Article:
How do we know this Christ of the cosmos? Should we study cosmology or astronomy? Should we forget about sin and human weakness? Should we simply try to love more and hate less? Actually none of these suggestions will lead us to the cosmic Christ, the Christ of the whole, as Richard states. In fact the whole notion of the Christ can seem detached from Jesus, as if there is this divine whole we call “Christ” that seems to pop up in Jesus. Here is where I might draw a slightly different distinction. When we say, “Jesus is the Christ,” we are saying that the humanity of Jesus is one with divinity, the “mystery hidden from the beginning of the world.” There is a particularity here, a haecceitas (or thisness) that cannot be overlooked. Jesus is the Christ which means all that God is, is given to us in Jesus, rendering a new understanding of God as relational, self-communicative, self-emptying. Could this be said of Buddha or Mohammed? No, at least there is no basis to make such a claim. In and through the human-historical life of Jesus we come to know a different type of God than what Jews or Muslims profess. Jesus called God “Abba” and his deep unity with God was expressed by a new energy, the Spirit of love. Hence through the life of Jesus we see a new understanding of God emerge as Trinity; it is the unified love of the Trinity (the plurality of divine persons in a communion of love) that forms the content of the symbol, “Christ.”
The Christ, therefore, is not an abstract symbol but the communion of divine persons-in-love expressed in personal form. The real content of this symbol is shown in the life, death and resurrection of Jesus, the Christ. So does everyone have to become Christian to know the Christ? Absolutely not; Christ is more than Jesus. Christ is the communion of divine personal love expressed in every created form of reality—every star, leaf, bird, fish, tree, rabbit and every human person. Everything is christified because everything expresses divine love incarnate. However, Jesus Christ is the “thisness” of God (‘God is like this and this is God’) so what Jesus is by nature everything else is by grace (divine love). We are not God but every single person is born out of the love of God, expresses this love in his/her unique personal form and has the capacity to be united with God. It is for this reason that the Franciscan theologian Bonaventure described the mystery of Jesus Christ as a coincidence of opposites. Because Jesus is the Christ, every human is already reconciled with every other human in the mystery of divine so that Christ is more than Jesus alone; Christ is the whole reality bound in a union of love.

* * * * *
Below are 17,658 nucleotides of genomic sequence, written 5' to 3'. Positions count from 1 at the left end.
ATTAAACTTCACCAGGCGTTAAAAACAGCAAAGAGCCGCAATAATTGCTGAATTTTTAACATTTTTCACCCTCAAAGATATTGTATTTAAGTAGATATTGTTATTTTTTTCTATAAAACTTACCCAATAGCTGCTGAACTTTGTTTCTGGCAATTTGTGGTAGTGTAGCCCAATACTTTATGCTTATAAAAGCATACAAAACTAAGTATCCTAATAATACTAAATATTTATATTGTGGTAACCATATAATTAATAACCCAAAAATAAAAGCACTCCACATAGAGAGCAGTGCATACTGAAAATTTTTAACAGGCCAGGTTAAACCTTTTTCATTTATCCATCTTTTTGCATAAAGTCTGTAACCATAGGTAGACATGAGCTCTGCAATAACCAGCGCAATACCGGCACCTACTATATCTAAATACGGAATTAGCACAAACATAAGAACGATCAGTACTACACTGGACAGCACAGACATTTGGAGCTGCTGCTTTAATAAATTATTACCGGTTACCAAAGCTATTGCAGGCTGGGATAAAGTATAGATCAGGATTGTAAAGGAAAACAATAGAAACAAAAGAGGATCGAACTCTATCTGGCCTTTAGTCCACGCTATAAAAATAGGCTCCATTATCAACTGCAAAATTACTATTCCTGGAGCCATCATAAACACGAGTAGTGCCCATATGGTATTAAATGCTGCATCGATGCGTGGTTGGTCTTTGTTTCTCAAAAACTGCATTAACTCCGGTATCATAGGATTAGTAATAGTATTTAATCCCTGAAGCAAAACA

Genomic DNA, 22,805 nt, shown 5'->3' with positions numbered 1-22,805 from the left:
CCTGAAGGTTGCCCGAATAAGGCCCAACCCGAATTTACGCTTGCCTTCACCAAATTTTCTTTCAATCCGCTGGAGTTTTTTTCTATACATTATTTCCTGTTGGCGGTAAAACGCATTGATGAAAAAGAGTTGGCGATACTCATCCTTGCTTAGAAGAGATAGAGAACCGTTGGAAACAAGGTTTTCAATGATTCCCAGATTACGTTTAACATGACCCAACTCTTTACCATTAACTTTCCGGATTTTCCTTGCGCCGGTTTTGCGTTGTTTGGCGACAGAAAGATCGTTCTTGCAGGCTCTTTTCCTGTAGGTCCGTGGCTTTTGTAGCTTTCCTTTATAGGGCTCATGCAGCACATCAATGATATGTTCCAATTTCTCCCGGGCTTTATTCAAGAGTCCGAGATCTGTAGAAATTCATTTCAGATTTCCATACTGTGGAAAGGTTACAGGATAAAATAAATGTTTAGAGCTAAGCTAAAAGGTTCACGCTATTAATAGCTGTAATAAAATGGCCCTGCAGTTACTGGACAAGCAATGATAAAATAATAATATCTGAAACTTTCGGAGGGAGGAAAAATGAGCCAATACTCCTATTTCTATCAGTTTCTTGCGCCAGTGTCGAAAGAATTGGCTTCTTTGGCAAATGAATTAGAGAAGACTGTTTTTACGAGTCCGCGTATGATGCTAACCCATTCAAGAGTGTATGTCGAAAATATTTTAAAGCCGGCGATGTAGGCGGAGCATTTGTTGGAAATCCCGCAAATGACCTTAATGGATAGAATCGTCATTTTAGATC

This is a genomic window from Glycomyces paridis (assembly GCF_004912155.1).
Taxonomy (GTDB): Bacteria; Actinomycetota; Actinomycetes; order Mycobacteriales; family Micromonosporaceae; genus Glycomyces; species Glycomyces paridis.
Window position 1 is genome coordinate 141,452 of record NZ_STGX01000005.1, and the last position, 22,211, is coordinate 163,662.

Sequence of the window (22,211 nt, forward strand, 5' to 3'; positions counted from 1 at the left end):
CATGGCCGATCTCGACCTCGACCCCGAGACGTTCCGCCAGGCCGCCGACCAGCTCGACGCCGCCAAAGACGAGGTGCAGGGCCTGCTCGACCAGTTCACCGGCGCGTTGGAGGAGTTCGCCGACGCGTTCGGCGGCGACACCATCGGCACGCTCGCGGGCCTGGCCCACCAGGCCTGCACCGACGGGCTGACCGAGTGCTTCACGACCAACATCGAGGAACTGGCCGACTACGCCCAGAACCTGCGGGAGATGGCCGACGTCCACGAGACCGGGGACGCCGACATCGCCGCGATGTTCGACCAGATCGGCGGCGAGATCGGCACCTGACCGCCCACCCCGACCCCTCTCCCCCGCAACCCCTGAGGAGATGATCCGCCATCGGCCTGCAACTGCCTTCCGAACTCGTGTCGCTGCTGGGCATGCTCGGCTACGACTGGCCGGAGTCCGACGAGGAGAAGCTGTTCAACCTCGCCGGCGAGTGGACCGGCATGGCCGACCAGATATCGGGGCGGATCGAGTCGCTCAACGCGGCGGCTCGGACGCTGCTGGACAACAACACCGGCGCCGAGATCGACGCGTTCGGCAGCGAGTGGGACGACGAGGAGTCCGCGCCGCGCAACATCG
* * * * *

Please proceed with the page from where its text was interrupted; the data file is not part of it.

We cannot know this mystery of Christ as a doctrine or an idea; it is the root reality of all existence. Hence we must travel inward, into the interior depth of the soul where the field of divine love is expressed in the “thisness” of our own, particular lives. Each of us is a little word of the Word of God, a mini-incarnation of divine love. The journey inward requires surrender to this mystery in our lives and this means letting go of our control buttons. It means dying to the untethered selves that occupy us daily; it means embracing the sufferings of our lives, from the little sufferings to the big ones, it means allowing God’s grace to heal us, hold us and empower us for life. It means entering into darkness, the unknowns of our lives, and learning to trust the darkness, for the tenderness of divine love is already there. It means willing to sacrifice all that we have for all that we can become in the power of God’s love; and finally it means to let God’s love heal us of the opposing tensions within us. No one can see God and live and thus we must surrender our partial lives to become whole in the love of God. When we can say with full voice, “you are the God of my heart, my God and my portion forever” then we can open our eyes to see that the Christ in me is the Christ in you. We are indeed One in love.